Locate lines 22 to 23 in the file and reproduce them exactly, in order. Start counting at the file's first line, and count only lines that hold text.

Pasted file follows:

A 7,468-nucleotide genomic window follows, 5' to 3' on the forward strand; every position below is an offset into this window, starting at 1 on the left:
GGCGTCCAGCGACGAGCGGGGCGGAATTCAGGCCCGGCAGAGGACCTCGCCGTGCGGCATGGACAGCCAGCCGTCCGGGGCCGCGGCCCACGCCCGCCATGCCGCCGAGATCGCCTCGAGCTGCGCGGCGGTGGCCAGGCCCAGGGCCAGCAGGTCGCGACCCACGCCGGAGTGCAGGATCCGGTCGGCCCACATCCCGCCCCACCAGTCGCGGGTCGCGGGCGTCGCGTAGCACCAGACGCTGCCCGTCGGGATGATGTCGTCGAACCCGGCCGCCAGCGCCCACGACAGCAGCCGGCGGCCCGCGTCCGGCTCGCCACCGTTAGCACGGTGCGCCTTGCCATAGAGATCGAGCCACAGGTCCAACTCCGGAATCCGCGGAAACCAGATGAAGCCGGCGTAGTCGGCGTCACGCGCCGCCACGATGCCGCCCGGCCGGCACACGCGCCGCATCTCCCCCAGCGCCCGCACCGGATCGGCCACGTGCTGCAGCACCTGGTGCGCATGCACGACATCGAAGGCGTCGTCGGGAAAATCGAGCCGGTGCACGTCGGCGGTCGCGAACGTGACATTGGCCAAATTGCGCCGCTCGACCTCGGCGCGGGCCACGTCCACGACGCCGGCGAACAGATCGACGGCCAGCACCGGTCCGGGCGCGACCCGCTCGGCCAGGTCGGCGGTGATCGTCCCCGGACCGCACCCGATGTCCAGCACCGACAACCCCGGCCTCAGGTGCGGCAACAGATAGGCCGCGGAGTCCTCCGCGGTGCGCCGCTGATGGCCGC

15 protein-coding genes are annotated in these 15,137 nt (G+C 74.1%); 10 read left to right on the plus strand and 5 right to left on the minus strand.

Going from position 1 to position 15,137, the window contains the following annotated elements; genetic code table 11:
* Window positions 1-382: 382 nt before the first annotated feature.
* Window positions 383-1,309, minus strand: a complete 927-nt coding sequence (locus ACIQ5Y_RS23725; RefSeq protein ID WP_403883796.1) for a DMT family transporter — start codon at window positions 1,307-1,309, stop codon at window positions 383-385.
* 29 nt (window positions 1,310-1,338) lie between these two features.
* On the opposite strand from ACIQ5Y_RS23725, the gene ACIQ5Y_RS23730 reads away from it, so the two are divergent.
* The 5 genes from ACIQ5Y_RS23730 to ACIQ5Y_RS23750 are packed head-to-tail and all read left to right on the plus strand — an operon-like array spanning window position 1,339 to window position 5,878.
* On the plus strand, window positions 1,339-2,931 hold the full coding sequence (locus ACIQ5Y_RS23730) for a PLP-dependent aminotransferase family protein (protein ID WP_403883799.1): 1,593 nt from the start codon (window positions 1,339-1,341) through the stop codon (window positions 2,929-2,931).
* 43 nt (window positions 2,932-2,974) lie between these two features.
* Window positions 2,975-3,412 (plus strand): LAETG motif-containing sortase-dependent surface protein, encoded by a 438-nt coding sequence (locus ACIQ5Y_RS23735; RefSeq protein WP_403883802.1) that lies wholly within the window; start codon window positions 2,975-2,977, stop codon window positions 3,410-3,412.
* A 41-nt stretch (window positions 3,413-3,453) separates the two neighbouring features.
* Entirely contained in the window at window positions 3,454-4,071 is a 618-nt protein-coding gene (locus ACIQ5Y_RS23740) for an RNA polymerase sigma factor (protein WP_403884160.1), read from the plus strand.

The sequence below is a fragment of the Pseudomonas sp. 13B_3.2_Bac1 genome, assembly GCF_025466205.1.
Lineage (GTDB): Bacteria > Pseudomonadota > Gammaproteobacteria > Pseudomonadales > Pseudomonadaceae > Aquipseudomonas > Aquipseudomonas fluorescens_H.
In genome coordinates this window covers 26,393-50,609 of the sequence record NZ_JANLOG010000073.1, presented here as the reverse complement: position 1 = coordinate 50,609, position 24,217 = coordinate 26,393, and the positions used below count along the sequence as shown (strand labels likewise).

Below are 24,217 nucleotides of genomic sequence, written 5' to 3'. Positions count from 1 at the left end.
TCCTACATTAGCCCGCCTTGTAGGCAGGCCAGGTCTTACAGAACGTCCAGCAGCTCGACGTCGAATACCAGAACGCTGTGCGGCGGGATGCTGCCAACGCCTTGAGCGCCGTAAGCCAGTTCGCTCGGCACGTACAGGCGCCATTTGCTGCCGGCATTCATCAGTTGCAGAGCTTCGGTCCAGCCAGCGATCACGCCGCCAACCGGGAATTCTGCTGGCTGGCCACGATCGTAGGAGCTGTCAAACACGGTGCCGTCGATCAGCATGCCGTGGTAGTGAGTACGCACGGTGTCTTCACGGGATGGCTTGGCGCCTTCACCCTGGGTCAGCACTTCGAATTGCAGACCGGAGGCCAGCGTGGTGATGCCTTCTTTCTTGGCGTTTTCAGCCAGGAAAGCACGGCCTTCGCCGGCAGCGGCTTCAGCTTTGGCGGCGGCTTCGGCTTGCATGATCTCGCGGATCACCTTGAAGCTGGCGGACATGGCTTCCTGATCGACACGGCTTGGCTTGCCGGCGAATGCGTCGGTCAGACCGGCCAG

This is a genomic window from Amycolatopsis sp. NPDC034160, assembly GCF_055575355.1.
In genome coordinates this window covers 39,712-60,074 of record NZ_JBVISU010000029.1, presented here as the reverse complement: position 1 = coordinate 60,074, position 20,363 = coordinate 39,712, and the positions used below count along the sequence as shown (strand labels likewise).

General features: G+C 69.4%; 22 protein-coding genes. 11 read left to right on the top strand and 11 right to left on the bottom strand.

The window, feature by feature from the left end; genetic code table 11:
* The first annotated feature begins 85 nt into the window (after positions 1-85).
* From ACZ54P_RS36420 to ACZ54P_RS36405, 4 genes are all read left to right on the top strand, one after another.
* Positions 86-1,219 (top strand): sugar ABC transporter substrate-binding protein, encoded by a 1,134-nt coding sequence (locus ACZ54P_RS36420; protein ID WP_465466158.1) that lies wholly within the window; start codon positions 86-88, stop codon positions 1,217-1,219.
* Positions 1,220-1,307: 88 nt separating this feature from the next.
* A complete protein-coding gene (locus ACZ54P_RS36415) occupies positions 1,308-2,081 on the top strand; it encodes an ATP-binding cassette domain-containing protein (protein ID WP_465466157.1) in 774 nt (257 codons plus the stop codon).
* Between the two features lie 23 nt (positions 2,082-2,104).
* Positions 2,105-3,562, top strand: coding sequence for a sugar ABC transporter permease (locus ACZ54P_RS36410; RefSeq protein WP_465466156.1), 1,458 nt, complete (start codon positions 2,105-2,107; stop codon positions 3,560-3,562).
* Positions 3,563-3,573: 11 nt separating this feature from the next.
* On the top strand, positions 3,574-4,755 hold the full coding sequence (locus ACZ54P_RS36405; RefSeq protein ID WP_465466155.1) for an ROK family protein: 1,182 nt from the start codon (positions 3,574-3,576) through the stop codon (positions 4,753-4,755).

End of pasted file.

General features: G+C 69.4%; 22 protein-coding genes. 11 read left to right on the top strand and 11 right to left on the bottom strand.

The window, feature by feature from the left end; genetic code table 11: